Taxing tourism

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It is disappointing to note that one reason why BA has axed its route from Aberdeen to London City is partly due to air passenger duty (APD), leading to a failure to deliver commercial viability.

This tax, paid by those flying into and out of Scotland, has increased markedly, rising sharply since 2007 and putting the Scottish tourism sector – worth £1.2 billion in exports and supporting 185,900 jobs – at a competitive disadvantage when compared with competitor economies.

Figures obtained from the Scottish Parliament Information Centre (SPICe) show that, for example, in 2007 a family of four travelling to Florida would have paid £80 in APD for their trip. Today, this tax would cost them £276.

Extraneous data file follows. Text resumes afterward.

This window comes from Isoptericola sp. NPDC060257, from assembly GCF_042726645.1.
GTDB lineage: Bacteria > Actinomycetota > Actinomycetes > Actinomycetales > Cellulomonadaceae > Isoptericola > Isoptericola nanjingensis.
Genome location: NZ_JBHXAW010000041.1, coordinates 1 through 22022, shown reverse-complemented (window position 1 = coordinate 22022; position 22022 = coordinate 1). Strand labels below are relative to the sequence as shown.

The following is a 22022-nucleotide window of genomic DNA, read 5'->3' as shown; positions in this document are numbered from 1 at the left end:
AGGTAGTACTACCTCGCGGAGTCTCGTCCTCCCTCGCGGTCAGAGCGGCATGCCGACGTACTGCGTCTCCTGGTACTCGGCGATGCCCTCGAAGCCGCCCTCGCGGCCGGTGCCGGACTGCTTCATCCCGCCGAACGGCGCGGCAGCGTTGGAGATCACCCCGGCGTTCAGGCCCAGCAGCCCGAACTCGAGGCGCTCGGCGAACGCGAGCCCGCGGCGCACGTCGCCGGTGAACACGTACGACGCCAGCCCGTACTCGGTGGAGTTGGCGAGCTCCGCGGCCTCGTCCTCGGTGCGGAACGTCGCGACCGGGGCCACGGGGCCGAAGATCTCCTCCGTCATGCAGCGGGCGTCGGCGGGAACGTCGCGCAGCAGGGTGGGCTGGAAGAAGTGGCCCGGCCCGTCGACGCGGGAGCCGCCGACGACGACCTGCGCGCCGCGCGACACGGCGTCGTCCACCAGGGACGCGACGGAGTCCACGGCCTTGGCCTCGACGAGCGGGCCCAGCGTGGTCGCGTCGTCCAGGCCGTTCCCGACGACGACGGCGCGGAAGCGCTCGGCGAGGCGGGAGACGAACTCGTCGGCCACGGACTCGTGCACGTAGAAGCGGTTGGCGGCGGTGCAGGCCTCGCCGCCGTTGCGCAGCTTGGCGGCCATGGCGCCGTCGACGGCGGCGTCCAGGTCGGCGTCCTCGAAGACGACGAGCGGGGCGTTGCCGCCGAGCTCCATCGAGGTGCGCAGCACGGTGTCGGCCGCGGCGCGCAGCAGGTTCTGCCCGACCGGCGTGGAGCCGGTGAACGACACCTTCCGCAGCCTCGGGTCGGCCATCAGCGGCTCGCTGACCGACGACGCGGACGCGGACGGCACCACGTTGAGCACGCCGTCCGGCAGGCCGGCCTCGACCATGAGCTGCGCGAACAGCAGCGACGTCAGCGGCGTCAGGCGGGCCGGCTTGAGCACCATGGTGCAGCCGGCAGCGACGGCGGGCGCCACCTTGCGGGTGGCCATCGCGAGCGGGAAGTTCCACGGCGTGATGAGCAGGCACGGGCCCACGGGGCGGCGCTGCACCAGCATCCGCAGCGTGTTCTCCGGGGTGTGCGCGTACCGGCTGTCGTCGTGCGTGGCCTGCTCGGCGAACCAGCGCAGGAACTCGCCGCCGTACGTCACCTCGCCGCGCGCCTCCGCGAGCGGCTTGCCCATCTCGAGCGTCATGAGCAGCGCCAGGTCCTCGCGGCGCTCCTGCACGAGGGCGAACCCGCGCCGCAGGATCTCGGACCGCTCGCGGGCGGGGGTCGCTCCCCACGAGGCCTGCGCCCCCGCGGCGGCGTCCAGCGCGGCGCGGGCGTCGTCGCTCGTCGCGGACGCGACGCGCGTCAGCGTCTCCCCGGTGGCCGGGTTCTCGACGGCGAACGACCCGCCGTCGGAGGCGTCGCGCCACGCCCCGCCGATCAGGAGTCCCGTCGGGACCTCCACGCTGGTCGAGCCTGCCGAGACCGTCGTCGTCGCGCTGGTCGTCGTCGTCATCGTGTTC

For those coming to Scotland, APD puts our tourism sector at a price disadvantage given that most international tourists arriving in Scotland travel via London airports.

Scotland is therefore at a particular disadvantage since APD is paid on international flights into and out of London and on flights between London and Scottish airports.

As our Scotland Means Business reports have recommended, any attempts to reduce the rate of air passenger duty as it impacts on Scotland would be greatly welcomed, ensuring that those flying from Scotland are not penalised and that our tourism potential as a nation is fully realised.

Graeme Blackett


Pentlandfield, Roslin